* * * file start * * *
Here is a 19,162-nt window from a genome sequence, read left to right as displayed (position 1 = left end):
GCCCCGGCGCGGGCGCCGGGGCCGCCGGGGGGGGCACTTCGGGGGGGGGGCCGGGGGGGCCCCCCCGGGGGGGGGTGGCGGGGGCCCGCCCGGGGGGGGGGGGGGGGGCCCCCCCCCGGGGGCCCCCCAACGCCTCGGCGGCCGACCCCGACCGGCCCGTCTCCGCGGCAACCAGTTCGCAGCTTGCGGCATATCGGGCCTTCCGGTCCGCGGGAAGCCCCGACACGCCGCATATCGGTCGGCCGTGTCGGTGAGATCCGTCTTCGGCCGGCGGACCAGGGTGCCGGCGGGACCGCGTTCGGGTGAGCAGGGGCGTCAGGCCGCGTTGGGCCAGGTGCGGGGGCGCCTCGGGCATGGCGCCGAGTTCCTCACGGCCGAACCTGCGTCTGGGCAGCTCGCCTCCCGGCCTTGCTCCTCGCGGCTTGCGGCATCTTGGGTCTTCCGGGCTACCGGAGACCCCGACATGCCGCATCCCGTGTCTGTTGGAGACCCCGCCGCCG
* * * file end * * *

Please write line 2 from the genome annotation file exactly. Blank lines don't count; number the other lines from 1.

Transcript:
GCCCCGGCGCGGGCGCCGGGGCCGCCGGGGGGGGCACTTCGGGGGGGGGGCCGGGGGGGCCCCCCCGGGGGGGGGTGGCGGGGGCCCGCCCGGGGGGGGGGGGGGGGGCCCCCCCCCGGGGGCCCCCCAACGCCTCGGCGGCCGACCCCGACCGGCCCGTCTCCGCGGCAACCAGTTCGCAGCTTGCGGCATATCGGGCCTTCCGGTCCGCGGGAAGCCCCGACACGCCGCATATCGGTCGGCCGTGTCGGTGAGATCCGTCTTCGGCCGGCGGACCAGGGTGCCGGCGGGACCGCGTTCGGGTGAGCAGGGGCGTCAGGCCGCGTTGGGCCAGGTGCGGGGGCGCCTCGGGCATGGCGCCGAGTTCCTCACGGCCGAACCTGCGTCTGGGCAGCTCGCCTCCCGGCCTTGCTCCTCGCGGCTTGCGGCATCTTGGGTCTTCCGGGCTACCGGAGACCCCGACATGCCGCATCCCGTGTCTGTTGGAGACCCCGCCGCCG